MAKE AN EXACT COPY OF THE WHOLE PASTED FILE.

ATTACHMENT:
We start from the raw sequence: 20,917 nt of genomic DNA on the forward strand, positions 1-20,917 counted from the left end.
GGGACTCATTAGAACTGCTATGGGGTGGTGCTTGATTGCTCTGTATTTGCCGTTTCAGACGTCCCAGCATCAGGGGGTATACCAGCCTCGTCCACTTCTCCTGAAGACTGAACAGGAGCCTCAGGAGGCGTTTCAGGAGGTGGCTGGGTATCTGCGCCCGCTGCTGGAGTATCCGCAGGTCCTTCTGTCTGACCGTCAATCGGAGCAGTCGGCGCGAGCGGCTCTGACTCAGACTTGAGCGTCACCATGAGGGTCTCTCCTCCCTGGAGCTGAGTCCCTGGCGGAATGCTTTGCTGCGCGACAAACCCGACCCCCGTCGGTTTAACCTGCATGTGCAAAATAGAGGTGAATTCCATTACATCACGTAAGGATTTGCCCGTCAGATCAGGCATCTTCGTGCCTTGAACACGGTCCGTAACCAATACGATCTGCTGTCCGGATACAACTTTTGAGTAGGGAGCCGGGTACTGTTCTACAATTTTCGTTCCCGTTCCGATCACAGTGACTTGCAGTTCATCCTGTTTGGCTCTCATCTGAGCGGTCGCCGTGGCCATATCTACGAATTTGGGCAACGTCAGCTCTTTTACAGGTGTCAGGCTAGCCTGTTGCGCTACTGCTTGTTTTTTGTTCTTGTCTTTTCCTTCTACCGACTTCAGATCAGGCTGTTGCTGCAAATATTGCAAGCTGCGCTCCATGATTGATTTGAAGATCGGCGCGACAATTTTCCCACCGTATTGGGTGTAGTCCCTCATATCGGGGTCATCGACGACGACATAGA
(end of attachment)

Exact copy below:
We start from the raw sequence: 20,917 nt of genomic DNA on the forward strand, positions 1-20,917 counted from the left end.
GGGACTCATTAGAACTGCTATGGGGTGGTGCTTGATTGCTCTGTATTTGCCGTTTCAGACGTCCCAGCATCAGGGGGTATACCAGCCTCGTCCACTTCTCCTGAAGACTGAACAGGAGCCTCAGGAGGCGTTTCAGGAGGTGGCTGGGTATCTGCGCCCGCTGCTGGAGTATCCGCAGGTCCTTCTGTCTGACCGTCAATCGGAGCAGTCGGCGCGAGCGGCTCTGACTCAGACTTGAGCGTCACCATGAGGGTCTCTCCTCCCTGGAGCTGAGTCCCTGGCGGAATGCTTTGCTGCGCGACAAACCCGACCCCCGTCGGTTTAACCTGCATGTGCAAAATAGAGGTGAATTCCATTACATCACGTAAGGATTTGCCCGTCAGATCAGGCATCTTCGTGCCTTGAACACGGTCCGTAACCAATACGATCTGCTGTCCGGATACAACTTTTGAGTAGGGAGCCGGGTACTGTTCTACAATTTTCGTTCCCGTTCCGATCACAGTGACTTGCAGTTCATCCTGTTTGGCTCTCATCTGAGCGGTCGCCGTGGCCATATCTACGAATTTGGGCAACGTCAGCTCTTTTACAGGTGTCAGGCTAGCCTGTTGCGCTACTGCTTGTTTTTTGTTCTTGTCTTTTCCTTCTACCGACTTCAGATCAGGCTGTTGCTGCAAATATTGCAAGCTGCGCTCCATGATTGATTTGAAGATCGGCGCGACAATTTTCCCACCGTATTGGGTGTAGTCCCTCATATCGGGGTCATCGACGACGACATAGA